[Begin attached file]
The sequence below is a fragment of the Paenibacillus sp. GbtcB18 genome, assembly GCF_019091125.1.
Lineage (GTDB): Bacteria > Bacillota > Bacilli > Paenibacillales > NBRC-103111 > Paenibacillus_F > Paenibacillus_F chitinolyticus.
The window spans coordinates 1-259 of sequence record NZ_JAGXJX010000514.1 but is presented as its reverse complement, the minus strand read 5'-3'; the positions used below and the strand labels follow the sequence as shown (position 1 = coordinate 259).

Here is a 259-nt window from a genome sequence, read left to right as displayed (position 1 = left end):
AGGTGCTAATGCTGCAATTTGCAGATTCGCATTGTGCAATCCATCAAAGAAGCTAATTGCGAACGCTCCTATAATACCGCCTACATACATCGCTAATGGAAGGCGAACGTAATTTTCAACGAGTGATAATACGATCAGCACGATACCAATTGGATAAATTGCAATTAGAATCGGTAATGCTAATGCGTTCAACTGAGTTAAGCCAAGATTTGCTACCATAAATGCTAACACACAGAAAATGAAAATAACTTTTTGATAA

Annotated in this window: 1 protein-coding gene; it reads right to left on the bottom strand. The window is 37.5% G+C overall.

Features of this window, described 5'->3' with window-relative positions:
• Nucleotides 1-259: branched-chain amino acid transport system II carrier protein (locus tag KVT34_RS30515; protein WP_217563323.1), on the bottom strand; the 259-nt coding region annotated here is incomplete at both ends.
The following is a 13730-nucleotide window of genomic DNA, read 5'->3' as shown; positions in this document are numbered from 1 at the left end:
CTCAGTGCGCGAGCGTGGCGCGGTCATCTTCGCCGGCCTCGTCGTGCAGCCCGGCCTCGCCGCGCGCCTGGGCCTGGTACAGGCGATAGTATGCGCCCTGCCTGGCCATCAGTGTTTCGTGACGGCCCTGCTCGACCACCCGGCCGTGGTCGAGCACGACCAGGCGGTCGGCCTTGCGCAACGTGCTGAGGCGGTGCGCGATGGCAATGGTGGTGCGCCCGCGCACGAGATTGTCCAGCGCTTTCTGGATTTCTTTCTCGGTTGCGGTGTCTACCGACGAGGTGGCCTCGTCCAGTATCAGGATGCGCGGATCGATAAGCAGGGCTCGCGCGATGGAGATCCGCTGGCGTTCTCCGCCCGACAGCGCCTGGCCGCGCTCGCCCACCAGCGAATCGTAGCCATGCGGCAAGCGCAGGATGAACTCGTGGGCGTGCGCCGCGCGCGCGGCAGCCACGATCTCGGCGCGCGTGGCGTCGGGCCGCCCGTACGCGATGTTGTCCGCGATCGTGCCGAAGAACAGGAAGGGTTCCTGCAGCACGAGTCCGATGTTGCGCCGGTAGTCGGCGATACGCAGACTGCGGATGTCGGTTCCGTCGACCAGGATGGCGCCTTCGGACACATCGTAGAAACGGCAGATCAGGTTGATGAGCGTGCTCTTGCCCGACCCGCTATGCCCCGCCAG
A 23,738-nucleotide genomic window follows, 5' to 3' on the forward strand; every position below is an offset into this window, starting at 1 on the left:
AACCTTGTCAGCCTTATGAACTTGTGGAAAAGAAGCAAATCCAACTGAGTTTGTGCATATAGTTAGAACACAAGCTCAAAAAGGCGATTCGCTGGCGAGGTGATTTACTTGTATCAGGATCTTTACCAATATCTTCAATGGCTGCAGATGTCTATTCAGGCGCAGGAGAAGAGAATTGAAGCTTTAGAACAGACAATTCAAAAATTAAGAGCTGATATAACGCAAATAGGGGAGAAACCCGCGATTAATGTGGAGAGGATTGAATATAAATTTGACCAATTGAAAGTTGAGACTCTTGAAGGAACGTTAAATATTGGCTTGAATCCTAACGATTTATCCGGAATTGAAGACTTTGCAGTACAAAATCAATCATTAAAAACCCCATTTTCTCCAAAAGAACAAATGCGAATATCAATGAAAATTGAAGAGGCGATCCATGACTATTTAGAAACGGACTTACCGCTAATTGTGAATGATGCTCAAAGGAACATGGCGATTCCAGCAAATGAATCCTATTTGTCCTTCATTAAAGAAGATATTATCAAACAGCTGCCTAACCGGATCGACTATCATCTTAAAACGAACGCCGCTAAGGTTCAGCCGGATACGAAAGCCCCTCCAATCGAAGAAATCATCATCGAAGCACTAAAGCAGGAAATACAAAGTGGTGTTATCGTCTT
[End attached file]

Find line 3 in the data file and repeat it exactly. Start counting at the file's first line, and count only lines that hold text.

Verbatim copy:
The window spans coordinates 1-259 of sequence record NZ_JAGXJX010000514.1 but is presented as its reverse complement, the minus strand read 5'-3'; the positions used below and the strand labels follow the sequence as shown (position 1 = coordinate 259).